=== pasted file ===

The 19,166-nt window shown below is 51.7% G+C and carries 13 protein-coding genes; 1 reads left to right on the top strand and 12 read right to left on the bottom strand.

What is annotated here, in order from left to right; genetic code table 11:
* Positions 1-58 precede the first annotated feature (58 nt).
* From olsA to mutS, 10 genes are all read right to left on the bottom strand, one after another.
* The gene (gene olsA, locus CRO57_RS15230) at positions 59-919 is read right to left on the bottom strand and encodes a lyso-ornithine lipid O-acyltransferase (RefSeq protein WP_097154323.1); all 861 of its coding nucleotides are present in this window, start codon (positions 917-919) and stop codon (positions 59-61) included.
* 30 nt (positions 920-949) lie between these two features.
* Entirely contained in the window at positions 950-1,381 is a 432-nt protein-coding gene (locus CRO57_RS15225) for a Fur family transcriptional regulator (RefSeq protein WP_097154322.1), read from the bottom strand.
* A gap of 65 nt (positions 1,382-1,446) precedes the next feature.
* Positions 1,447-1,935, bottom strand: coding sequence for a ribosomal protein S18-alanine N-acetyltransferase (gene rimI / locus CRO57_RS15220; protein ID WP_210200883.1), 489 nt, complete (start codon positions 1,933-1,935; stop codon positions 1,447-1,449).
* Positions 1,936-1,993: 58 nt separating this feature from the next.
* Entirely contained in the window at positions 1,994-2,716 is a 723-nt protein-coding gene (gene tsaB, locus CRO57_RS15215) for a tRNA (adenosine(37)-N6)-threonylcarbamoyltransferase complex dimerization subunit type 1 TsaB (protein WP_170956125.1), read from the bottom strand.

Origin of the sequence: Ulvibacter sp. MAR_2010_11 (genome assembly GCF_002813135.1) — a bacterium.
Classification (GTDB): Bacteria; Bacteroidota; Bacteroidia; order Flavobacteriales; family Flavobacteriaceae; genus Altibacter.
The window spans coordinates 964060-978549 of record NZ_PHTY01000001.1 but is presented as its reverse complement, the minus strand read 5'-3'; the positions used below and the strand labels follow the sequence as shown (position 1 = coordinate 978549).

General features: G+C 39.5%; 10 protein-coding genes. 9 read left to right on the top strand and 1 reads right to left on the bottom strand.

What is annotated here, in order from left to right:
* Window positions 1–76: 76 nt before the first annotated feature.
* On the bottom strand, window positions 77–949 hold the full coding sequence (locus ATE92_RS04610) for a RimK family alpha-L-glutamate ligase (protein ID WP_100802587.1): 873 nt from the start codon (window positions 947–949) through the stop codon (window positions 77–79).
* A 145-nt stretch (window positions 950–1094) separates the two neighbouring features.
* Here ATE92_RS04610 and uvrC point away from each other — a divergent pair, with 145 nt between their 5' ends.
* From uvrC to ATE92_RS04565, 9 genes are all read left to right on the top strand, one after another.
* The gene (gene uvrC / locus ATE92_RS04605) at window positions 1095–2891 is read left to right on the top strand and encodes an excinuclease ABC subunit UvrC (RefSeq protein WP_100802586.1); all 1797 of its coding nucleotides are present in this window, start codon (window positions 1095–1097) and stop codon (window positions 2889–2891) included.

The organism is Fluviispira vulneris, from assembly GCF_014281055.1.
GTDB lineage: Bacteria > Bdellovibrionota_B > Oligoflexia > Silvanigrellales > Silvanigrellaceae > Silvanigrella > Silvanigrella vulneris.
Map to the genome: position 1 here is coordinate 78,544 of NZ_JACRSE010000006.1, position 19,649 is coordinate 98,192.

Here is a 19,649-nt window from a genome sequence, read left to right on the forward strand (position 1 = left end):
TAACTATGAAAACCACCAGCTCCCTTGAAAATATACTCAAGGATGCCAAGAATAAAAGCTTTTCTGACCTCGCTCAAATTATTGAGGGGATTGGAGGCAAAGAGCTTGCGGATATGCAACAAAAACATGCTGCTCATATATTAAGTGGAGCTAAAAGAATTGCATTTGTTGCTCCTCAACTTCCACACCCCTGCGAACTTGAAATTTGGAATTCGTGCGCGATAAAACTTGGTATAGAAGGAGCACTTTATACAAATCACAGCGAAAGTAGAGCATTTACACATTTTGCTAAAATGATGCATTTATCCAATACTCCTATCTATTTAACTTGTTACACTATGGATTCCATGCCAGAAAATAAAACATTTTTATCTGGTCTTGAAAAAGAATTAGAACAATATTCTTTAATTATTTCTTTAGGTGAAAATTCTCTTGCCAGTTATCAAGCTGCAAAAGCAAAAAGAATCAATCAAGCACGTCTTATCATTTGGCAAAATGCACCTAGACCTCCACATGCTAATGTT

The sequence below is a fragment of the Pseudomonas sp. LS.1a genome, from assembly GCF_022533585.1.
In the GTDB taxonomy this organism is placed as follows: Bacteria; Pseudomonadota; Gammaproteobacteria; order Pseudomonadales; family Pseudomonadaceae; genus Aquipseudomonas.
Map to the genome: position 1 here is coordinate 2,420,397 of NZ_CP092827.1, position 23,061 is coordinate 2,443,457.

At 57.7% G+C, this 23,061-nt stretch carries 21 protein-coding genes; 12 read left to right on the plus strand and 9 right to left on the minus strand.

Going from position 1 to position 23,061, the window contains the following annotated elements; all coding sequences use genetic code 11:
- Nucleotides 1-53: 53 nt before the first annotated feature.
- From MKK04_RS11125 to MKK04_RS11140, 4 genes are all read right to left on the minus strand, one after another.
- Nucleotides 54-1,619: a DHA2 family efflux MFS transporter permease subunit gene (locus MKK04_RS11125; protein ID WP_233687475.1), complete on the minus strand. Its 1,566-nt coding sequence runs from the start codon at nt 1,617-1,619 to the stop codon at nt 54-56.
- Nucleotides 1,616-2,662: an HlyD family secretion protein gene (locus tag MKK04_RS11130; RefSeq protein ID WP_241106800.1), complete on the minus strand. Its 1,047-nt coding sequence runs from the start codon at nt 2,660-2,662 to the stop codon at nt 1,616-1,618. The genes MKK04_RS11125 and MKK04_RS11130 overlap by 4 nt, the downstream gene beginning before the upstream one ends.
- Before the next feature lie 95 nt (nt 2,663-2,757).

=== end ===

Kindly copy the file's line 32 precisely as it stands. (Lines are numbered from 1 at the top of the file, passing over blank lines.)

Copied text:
Going from position 1 to position 23,061, the window contains the following annotated elements; all coding sequences use genetic code 11: